yYAXssKCQaUWZcXZ79RJTBLvo-c;SfREtjZ9NYeQnnVMC-CsZ9qN6L0 Finance, Economics, Globus, Brokers, Banks, Collateral-Oriano Mattei: The trial of Crimean journalist Mykola Semena -- an RFE/RL contributor charged by Crimea's Russian-imposed authorities of writing an article that support separatism -- has been adjourned until May 3 after a brief court session on April 18. One witness who was called by the prosecution actually testified against Semena on April 18........

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martedì 18 aprile 2017

The trial of Crimean journalist Mykola Semena -- an RFE/RL contributor charged by Crimea's Russian-imposed authorities of writing an article that support separatism -- has been adjourned until May 3 after a brief court session on April 18. One witness who was called by the prosecution actually testified against Semena on April 18........

Journalist Mykola Semena speaks to reporters at the start of his trial in Simferopol on March 20.


The trial of Crimean journalist Mykola Semena -- an RFE/RL contributor charged by Crimea's Russian-imposed authorities of writing an article that support separatism -- has been adjourned until May 3 after a brief court session on April 18.
One witness who was called by the prosecution actually testified against Semena on April 18.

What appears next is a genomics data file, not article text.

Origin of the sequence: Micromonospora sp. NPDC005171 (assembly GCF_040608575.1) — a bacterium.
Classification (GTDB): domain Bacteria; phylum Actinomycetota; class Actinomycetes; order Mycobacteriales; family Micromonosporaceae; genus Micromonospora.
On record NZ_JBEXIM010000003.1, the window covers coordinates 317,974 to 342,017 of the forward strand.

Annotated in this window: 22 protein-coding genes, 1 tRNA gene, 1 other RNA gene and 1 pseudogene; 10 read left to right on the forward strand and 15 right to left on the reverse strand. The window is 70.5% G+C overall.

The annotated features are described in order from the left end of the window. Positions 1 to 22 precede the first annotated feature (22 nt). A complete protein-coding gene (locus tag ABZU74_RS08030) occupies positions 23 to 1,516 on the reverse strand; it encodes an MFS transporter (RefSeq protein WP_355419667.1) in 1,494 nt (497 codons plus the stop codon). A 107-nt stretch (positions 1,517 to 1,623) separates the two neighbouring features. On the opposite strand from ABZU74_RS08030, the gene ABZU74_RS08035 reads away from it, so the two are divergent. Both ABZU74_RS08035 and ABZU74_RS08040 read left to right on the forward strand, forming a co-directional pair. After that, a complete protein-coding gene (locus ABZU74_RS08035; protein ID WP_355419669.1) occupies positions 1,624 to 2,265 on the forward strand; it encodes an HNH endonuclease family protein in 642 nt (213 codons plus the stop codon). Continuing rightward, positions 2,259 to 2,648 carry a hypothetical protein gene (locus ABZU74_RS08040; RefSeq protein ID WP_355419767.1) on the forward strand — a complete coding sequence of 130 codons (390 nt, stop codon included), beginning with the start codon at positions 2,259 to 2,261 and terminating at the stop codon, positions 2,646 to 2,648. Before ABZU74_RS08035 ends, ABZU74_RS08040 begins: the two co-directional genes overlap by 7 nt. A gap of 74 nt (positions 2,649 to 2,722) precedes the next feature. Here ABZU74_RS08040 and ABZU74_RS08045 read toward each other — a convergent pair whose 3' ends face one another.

The witness testified to seeing an article written by Semena that the Russian-installed prosecutor described as being in support of separatism.
Two other witnesses who had been called by the prosecution failed to appear in court.
Semena spoke to RFE/RL on April 17, saying that the charge against him was "not legal but political." 
Semena said that while the Russian Constitution guarantees the freedom of expression, "in fact people are being prosecuted for that."
The charge stems from a 2015 article Semena wrote for RFE/RL's Krym.Realii (Crimea Realities) website.
Authorities installed in Crimea by the Kremlin after Russia's seizure and annexation of the Ukrainian region have said Semena's article called for the violation of Russia's territorial integrity.
He faces up to five years in prison if convicted under the Russian law.
The 66-year-old Semena says he has not committed any crime.
He insists he has the right to openly express his opinions.
He also says that Crimea's status was and remains the subject of an international debate.
The United States, the European Union, the Organization for Security and Cooperation in Europe (OSCE), and international media watchdogs have expressed concern about his prosecution.
Activists say the charges against him are part of a Russian crackdown against independent media and dissent in the Russian-occupied peninsula.
The trial began on March 20, but was swiftly adjourned until April 3 and was then adjourned again until April 18.


da "Radio Free Liberty"

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